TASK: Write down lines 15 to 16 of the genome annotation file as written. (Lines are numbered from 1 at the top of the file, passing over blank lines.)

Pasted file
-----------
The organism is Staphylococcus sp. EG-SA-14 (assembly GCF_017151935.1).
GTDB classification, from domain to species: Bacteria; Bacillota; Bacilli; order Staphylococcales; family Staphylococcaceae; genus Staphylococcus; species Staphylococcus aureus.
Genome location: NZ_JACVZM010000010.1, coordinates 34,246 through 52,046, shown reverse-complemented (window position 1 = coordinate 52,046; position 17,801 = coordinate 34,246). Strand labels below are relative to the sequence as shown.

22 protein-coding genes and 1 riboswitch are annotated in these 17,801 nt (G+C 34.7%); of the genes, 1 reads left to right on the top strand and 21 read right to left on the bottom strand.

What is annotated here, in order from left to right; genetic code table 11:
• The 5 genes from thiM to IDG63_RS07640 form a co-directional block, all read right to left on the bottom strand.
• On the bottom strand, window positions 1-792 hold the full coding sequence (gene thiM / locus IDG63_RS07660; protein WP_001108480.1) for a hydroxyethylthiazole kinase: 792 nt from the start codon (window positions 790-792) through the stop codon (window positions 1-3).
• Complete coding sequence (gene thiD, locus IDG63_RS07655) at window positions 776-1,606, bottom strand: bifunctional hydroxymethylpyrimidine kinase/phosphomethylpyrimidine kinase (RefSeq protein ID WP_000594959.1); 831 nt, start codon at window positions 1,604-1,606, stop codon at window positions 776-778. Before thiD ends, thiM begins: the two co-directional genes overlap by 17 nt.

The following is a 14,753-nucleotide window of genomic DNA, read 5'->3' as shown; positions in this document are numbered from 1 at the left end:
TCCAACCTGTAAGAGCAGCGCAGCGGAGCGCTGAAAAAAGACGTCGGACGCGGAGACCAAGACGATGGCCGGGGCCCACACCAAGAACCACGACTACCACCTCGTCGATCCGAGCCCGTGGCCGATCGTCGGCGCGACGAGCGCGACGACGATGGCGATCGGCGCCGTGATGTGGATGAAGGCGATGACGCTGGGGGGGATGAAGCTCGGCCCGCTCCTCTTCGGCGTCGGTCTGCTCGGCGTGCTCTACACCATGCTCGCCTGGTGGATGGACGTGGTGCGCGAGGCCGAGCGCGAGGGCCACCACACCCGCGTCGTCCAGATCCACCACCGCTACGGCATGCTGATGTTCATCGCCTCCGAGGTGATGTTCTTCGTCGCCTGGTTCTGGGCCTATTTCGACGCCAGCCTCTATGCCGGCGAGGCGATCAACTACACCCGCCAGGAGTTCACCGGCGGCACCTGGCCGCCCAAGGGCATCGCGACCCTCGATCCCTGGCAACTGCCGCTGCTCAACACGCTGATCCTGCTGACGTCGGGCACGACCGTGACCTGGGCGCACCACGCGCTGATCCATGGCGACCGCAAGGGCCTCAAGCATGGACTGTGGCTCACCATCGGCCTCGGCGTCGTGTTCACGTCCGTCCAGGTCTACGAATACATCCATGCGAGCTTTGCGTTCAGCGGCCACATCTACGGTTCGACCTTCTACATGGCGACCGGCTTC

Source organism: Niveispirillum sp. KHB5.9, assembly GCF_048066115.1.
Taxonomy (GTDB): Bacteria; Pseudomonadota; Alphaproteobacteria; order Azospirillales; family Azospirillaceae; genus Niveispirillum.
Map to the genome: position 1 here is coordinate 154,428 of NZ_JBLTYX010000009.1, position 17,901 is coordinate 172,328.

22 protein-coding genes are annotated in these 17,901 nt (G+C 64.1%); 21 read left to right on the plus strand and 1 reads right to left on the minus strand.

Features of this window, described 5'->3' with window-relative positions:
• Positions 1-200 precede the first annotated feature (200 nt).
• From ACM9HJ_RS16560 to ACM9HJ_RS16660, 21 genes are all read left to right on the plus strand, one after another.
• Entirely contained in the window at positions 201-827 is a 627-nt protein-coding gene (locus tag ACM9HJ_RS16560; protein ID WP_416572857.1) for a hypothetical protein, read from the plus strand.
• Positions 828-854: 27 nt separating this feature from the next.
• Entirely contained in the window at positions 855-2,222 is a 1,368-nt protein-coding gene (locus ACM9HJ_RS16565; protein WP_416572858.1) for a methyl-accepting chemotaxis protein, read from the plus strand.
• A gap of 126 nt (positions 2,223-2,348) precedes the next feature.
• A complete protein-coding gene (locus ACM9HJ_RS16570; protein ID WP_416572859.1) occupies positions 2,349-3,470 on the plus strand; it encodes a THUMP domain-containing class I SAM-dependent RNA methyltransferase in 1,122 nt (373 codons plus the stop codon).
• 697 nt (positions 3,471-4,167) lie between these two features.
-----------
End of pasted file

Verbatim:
Features of this window, described 5'->3' with window-relative positions:
• Positions 1-200 precede the first annotated feature (200 nt).